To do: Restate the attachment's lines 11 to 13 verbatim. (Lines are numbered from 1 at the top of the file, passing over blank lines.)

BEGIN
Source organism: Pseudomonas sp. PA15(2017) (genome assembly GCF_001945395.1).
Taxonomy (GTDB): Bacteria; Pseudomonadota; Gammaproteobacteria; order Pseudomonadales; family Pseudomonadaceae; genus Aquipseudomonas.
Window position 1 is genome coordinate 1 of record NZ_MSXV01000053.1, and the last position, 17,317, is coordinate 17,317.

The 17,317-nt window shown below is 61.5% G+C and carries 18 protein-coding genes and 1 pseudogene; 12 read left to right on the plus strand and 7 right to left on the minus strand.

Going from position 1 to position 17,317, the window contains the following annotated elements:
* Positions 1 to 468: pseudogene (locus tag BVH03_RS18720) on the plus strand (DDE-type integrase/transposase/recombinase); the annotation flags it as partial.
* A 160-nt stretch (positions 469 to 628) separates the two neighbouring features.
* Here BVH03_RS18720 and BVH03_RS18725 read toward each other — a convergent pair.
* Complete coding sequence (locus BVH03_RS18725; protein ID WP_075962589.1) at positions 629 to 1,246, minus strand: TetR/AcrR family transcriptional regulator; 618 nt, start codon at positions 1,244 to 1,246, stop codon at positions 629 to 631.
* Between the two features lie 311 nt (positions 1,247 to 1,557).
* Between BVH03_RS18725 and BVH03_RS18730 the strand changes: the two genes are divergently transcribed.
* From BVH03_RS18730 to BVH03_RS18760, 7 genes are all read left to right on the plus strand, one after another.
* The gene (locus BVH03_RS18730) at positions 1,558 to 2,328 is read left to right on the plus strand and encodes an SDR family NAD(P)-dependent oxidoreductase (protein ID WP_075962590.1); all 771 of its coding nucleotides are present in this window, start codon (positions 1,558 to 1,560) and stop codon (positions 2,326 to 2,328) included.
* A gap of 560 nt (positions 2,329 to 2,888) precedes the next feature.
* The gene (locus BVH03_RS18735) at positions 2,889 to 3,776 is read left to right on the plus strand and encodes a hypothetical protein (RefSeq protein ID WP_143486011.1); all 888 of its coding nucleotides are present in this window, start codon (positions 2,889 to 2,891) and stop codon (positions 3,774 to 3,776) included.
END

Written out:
* Between BVH03_RS18725 and BVH03_RS18730 the strand changes: the two genes are divergently transcribed.
* From BVH03_RS18730 to BVH03_RS18760, 7 genes are all read left to right on the plus strand, one after another.
* The gene (locus BVH03_RS18730) at positions 1,558 to 2,328 is read left to right on the plus strand and encodes an SDR family NAD(P)-dependent oxidoreductase (protein ID WP_075962590.1); all 771 of its coding nucleotides are present in this window, start codon (positions 1,558 to 1,560) and stop codon (positions 2,326 to 2,328) included.